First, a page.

ISSN: 1391 - 0531
Sunday March 9, 2008
Vol. 42 - No 41
Financial Times  

Controversy over money printing

When I entered the class room, all the students chorused, “the Central Bank has been countered by an analyst who has proved that the bank has printed money excessively all along.”

I looked at them as if I could not make it out what they were saying. One student, bolder than the others, waved a paper cutting of an article on the subject that had appeared in a popular daily recently.

“How has the writer said that the bank has printed money?” I questioned them in return.

“The analyst has given all the data relating to bank’s lending money in excessive amounts to the government. So, he has proved that money has been printed by lending to the government,” he answered.

“The Central Bank has to print money all the time, because people want money to do their businesses. There’s nothing strange about it,” I said. “But, what’s the point the analyst is making?” I asked them.

“The analyst says that bank’s money printing has led to inflation. In fact, it’s lending to government and the inflation rate has moved in the same fashion in the last two years. When this lending to the government was high, so was inflation. When lending was low, inflation had also been tamed. So, the current inflation is something which the bank itself has created,” he clarified.

“Kids…” I addressed them. “Your analyst is both right and wrong.” It was now their turn to look puzzled. I guessed that they were wondering how a person could be right and wrong at the same time. I felt that I owed them an explanation.

“A growing economy needs money and it’s the duty of the Central Bank to provide that money to the economy,” I began to explain. The students were staring at me attentively … “For instance, if you produce one coconut and the price of a coconut is 10 rupees, you need 10 rupees to trade that coconut. When you produce two coconuts, you now need 20 rupees to trade those two coconuts. If you don’t produce that money, trade cannot take place and people are subject to innumerable inconvenience. Imagine your embarrassment if you get into a bus and you don’t have enough cash to pay, because the Central Bank has not produced enough money” “But, how could the analyst be both right and wrong at the same time?” They turned my attention to the main issue.

I answered. “The analyst is correct when he says that the Central Bank’s lending money to the government creates new money or leads to money printing. This is because when the Bank lends one rupee to the government and if the government spends it, a new one rupee is now in the hands of the recipient of that money. It was not there earlier.”

“But, then, how can he be wrong?” The same student queried. Perhaps he would have thought that I was trying to hoodwink him. “He is wrong because what leads to inflation is not what was created by the Bank in its lending to government only. It’s the total money that’s created in the financial system that leads to inflation. In that context, money is created by both the Central Bank and commercial banks through their respective operations. That total money is the stock of money that chases after the goods and services and pushes up the prices.”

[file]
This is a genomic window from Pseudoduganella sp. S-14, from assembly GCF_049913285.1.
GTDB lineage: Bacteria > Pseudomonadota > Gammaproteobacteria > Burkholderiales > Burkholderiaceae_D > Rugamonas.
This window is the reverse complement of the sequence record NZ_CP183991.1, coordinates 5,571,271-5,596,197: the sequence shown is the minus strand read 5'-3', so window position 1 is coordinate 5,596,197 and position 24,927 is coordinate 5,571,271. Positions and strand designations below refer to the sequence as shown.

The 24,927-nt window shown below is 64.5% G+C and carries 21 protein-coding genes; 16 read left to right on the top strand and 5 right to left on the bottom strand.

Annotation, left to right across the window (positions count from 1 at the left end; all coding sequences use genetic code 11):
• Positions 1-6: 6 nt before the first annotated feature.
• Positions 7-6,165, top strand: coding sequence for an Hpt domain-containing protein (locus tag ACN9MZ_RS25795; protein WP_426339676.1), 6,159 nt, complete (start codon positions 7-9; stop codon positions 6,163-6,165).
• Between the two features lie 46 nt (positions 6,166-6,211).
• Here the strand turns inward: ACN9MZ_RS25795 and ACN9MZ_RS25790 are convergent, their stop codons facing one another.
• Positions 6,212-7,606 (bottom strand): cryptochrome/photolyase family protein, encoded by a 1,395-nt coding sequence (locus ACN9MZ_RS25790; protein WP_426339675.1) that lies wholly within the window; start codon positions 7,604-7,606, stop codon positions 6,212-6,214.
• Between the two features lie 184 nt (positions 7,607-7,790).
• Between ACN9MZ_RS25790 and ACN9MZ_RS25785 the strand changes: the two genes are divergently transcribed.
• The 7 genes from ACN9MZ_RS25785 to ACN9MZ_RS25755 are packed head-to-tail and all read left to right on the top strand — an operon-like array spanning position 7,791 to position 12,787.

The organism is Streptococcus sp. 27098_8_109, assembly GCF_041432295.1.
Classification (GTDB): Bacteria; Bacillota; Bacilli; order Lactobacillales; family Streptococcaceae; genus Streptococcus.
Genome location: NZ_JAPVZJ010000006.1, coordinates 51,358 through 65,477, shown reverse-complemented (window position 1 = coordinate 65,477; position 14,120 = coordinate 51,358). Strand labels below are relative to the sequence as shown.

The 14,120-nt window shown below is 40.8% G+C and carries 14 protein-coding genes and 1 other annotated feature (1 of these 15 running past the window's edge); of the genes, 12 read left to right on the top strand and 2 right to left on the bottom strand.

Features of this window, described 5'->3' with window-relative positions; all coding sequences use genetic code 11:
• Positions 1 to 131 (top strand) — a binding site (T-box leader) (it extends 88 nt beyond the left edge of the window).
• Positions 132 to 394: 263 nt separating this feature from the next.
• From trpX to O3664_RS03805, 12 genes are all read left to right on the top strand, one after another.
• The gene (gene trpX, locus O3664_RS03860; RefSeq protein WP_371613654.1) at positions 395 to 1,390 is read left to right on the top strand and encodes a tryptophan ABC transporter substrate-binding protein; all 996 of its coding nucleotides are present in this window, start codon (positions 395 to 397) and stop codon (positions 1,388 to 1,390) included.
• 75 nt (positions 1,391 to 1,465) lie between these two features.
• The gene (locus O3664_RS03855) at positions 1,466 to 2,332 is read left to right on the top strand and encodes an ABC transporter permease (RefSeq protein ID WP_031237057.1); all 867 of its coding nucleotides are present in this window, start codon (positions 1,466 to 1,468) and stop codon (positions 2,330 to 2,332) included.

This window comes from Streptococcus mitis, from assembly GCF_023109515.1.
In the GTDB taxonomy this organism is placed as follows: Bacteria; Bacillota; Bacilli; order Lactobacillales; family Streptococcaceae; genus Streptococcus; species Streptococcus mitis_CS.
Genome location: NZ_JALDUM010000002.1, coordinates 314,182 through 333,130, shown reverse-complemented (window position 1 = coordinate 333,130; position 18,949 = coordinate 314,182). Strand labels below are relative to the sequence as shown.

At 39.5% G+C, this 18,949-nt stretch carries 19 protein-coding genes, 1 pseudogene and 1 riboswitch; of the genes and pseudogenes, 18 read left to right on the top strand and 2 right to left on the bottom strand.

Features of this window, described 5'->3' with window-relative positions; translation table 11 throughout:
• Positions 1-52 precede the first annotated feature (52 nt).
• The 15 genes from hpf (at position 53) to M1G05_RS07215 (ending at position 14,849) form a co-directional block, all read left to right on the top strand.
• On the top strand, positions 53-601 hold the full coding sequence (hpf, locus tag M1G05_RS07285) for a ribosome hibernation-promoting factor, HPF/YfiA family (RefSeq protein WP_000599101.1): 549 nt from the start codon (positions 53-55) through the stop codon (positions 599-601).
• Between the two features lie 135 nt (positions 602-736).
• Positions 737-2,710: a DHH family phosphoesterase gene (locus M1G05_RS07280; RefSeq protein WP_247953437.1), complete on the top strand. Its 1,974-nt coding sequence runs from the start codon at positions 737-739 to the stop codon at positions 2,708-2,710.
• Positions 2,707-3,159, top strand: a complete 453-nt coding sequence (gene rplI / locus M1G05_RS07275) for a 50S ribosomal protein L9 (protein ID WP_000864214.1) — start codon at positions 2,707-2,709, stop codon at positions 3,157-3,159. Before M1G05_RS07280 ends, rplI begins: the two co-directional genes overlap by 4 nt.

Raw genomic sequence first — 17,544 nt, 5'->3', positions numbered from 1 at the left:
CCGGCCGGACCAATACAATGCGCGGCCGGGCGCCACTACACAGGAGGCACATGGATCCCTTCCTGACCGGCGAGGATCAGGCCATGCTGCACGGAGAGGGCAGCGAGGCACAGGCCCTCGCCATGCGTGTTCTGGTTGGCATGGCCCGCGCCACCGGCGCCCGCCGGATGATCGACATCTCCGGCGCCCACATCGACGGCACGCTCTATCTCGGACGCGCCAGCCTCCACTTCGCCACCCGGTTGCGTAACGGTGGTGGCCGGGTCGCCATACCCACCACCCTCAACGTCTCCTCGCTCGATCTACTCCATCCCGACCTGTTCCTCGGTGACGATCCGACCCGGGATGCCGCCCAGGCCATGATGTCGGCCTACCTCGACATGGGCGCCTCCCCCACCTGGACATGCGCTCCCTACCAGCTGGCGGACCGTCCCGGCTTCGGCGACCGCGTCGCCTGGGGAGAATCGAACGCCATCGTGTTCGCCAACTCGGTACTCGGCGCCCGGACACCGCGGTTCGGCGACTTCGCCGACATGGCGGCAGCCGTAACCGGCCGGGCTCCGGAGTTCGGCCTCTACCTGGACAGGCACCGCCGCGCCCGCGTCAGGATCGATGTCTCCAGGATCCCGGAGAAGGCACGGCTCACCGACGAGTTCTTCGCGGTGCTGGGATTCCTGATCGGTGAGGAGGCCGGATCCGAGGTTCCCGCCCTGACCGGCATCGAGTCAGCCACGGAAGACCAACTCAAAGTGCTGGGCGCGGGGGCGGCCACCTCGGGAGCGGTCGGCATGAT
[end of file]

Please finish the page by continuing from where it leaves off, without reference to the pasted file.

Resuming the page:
“So, money is created by commercial banks as well?” they exclaimed.

“Yes,” I said. “But the seeds are produced by the Central Bank. It’s like a farmer sowing one bushel of seed paddy and harvesting several bushels of paddy at the end. Just like the final harvest of a farmer depends on the amount of seed paddy he has sown, the total amount of money created by banks is dependent on the seed money created by the Central Bank.”

“The Central Bank creates seed money! I can’t believe that!” a girl in the front expressed her disbelief.

“Yes, indeed,” I answered. “That seed money is known as ‘reserve money’ or ‘base money’. Reserve money is created not only in Central Bank’s lending to the government. It happens when the Central Bank buys a US Dollar from a bank, because it has to give the selling bank the value of the dollar in rupees. It happens when the Central Bank lends money to a commercial bank. It happens when the Central Bank pays salaries to its employees. So, there’re numerous sources of so called printing of money. As a result, what’s necessary is to control the production of this total reserve money, so that, commercial banks can’t produce actual bank money in excessive amounts and contribute to inflation.”

“You mean to say that the Central Bank has a plan to limit the production of reserve money?” the same girl questioned.

“The Central Bank’s whole monetary policy is based on that plan. It announces its targets for reserve money at the beginning of the year and observes its strict realisation. It doesn’t allow excessive reserve money creation. So, all the so called money printing is in accordance with its plan. Not only that, the Central Bank has a very strict budget to control its expenditure as well, because that also leads to reserve money creation. So, at the end of the day, money printed by the Central Bank is the money needed by the economy.”

“What about the government’s borrowing? Isn’t it a problem?” they asked.

“Yes, it’s a problem. But as long as the government runs a budget deficit, you can’t help it. That’s why government’s medium term fiscal policy targets to reduce the deficit gradually. Remember, our country is notorious for having deficit budgets throughout its independence except in 1954 and 1955.

The nation should learn not to ask everything from the government. The government should be allowed to have fiscal prudence. The nation can enjoy low inflation only through that,” I said.


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